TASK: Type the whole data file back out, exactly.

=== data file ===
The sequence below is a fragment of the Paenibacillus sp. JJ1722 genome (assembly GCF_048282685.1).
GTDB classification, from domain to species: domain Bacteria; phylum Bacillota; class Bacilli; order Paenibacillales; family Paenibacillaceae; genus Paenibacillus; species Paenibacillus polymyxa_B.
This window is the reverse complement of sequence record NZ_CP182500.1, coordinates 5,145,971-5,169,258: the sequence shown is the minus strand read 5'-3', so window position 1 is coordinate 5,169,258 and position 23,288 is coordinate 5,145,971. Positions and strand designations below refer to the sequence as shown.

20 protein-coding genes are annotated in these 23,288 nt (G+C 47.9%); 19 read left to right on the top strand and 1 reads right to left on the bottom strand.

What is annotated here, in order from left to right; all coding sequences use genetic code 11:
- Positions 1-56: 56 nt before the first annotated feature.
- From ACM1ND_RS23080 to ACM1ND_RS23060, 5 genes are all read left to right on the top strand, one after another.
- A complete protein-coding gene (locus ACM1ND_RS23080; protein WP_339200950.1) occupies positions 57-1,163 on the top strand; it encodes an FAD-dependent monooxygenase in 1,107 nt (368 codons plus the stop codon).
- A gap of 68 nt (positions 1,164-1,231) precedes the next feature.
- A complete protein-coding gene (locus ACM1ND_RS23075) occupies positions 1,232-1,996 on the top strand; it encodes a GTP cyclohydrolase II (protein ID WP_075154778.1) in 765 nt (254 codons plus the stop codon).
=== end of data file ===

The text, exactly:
The sequence below is a fragment of the Paenibacillus sp. JJ1722 genome (assembly GCF_048282685.1).
GTDB classification, from domain to species: domain Bacteria; phylum Bacillota; class Bacilli; order Paenibacillales; family Paenibacillaceae; genus Paenibacillus; species Paenibacillus polymyxa_B.
This window is the reverse complement of sequence record NZ_CP182500.1, coordinates 5,145,971-5,169,258: the sequence shown is the minus strand read 5'-3', so window position 1 is coordinate 5,169,258 and position 23,288 is coordinate 5,145,971. Positions and strand designations below refer to the sequence as shown.

20 protein-coding genes are annotated in these 23,288 nt (G+C 47.9%); 19 read left to right on the top strand and 1 reads right to left on the bottom strand.

What is annotated here, in order from left to right; all coding sequences use genetic code 11:
- Positions 1-56: 56 nt before the first annotated feature.
- From ACM1ND_RS23080 to ACM1ND_RS23060, 5 genes are all read left to right on the top strand, one after another.
- A complete protein-coding gene (locus ACM1ND_RS23080; protein WP_339200950.1) occupies positions 57-1,163 on the top strand; it encodes an FAD-dependent monooxygenase in 1,107 nt (368 codons plus the stop codon).
- A gap of 68 nt (positions 1,164-1,231) precedes the next feature.
- A complete protein-coding gene (locus ACM1ND_RS23075) occupies positions 1,232-1,996 on the top strand; it encodes a GTP cyclohydrolase II (protein ID WP_075154778.1) in 765 nt (254 codons plus the stop codon).